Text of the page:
Anthropology and Africa connect at the Centers for Disease Control and Prevention (CDC)

A line of people walk down a path in a jungle area
Denise, an anthropologist with the CDC, responds to an Ebola outbreak in Nov. 2014.

Denise is an anthropologist who has been working at the CDC since 2001. From 2001-2003 Denise was an Epidemic Intelligence Surveillance (EIS) officer in the Division of Reproductive Health. Since graduating from the 2-year EIS program, Denise has worked as a behavioral scientist in the Division of HIV/AIDS (2003-2007), the Division of Parasitic Diseases and Malaria (2007-2015), and, more recently, the Division of Global Health Protection (2015 to present).

As a Peace Corps volunteer in Gabon, Central Africa from 1982 to 1986, Denise taught beginning and intermediate English courses to seventh and eighth grade students in a small rural town. “From 1985-1986, I extended my Peace Corps service to work as Peace Corps health educator in a maternal and child clinic,” says Denise. “I helped train village health workers in home-based oral rehydration and helped organize neighborhood growth monitoring clinics for children under age five.”

Because of her experience working on maternal and child health issues in Gabon, she decided to get a Masters of Public Health degree (MPH) after her return home. “During the last quarter of my MPH program at UCLA, I took a course in medical anthropology and absolutely loved it! The anthropological approach to research reminded me a lot of my Peace Corps experience…living with and learning from people from a different culture. As a result, I decided to pursue doctoral studies in Anthropology. My doctoral research took me back to Africa, this time to Tanzania, where I conducted an anthropological study of women's experiences of pregnancy and childbirth.”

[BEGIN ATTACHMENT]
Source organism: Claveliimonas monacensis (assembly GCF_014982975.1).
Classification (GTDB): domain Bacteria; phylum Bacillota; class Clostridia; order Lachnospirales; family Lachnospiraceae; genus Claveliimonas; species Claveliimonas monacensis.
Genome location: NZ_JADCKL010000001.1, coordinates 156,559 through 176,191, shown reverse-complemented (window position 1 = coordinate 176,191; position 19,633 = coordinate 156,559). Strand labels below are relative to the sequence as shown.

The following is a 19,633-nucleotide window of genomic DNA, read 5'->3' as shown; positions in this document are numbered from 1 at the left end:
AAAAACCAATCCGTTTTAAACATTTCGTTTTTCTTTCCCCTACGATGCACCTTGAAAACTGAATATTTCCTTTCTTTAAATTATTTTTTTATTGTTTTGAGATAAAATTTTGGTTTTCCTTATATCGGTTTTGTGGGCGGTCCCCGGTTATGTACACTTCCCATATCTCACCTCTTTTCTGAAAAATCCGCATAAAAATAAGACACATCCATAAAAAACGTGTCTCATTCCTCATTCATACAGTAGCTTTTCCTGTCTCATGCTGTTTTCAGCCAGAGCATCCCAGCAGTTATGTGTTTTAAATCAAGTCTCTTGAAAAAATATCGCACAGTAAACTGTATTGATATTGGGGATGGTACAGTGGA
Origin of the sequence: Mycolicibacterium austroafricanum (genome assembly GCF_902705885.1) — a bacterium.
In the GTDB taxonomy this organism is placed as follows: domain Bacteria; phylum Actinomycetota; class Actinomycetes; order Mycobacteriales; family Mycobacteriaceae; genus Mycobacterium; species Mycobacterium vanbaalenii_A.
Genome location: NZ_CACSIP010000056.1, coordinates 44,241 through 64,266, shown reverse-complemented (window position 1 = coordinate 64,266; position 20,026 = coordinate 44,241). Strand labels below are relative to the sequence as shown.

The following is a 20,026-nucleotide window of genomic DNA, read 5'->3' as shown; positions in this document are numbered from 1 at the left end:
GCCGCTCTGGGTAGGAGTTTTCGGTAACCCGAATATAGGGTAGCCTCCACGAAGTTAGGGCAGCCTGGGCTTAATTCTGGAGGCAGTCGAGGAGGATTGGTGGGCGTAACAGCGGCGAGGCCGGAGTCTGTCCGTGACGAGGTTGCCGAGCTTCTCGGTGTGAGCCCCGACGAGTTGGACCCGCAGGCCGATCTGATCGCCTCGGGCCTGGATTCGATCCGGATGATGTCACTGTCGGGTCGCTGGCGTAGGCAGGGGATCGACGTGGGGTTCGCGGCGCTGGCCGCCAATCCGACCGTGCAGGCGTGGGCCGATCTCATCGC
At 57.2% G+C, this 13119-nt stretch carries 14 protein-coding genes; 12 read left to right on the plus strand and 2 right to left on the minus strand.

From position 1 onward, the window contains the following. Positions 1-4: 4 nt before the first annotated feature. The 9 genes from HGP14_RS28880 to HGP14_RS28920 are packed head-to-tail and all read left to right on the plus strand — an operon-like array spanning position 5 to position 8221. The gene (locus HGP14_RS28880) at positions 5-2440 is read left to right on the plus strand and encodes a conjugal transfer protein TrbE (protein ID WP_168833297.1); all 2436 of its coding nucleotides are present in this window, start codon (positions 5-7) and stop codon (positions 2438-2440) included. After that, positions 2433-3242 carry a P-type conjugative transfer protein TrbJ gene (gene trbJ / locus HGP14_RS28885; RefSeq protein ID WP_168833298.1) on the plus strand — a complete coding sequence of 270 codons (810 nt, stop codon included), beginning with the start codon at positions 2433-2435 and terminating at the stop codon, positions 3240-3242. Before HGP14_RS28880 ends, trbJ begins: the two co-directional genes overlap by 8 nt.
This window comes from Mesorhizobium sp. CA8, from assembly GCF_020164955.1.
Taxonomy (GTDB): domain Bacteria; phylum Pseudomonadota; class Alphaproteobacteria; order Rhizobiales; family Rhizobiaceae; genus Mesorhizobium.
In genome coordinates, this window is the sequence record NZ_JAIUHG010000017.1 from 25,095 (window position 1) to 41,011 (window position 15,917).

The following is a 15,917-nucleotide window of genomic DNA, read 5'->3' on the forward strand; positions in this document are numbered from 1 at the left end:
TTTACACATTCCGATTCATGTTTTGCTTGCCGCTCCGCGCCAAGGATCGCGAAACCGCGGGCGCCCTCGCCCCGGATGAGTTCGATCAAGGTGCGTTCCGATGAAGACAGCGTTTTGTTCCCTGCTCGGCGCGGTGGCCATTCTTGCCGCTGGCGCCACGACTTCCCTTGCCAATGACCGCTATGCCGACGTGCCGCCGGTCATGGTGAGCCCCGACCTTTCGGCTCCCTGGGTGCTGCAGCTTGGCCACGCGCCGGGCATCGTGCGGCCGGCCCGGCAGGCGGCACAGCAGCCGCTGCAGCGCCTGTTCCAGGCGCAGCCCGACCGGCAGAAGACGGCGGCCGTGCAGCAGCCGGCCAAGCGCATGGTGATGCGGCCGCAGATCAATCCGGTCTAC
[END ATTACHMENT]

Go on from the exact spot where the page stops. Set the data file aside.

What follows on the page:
Her Peace Corps experience is still paying off: “My experience as a Peace Corps health volunteer in Gabon was invaluable in that it had a direct impact on my career choice to become a cultural anthropologist working in public health.”  In her role as a CDC Behavioral Scientist, she has drawn upon her anthropological training to help develop the formative research guidelines for the National HIV Behavioral Surveillance System and provided technical support to studies that examined community perceptions and use of malaria prevention and treatment interventions in Southeast Asia and East and West Africa. 

More recently in Liberia, Denise has provided technical assistance for qualitative research that explored people’s experiences with Ebola outbreak response efforts and community perceptions of childhood vaccinations in 2017. Denise, who speaks French and Kiswahili, says it takes openness, flexibility, a willingness to learn, a respect for other ways of doing things, and a sense of humor to work effectively in different cultural settings.

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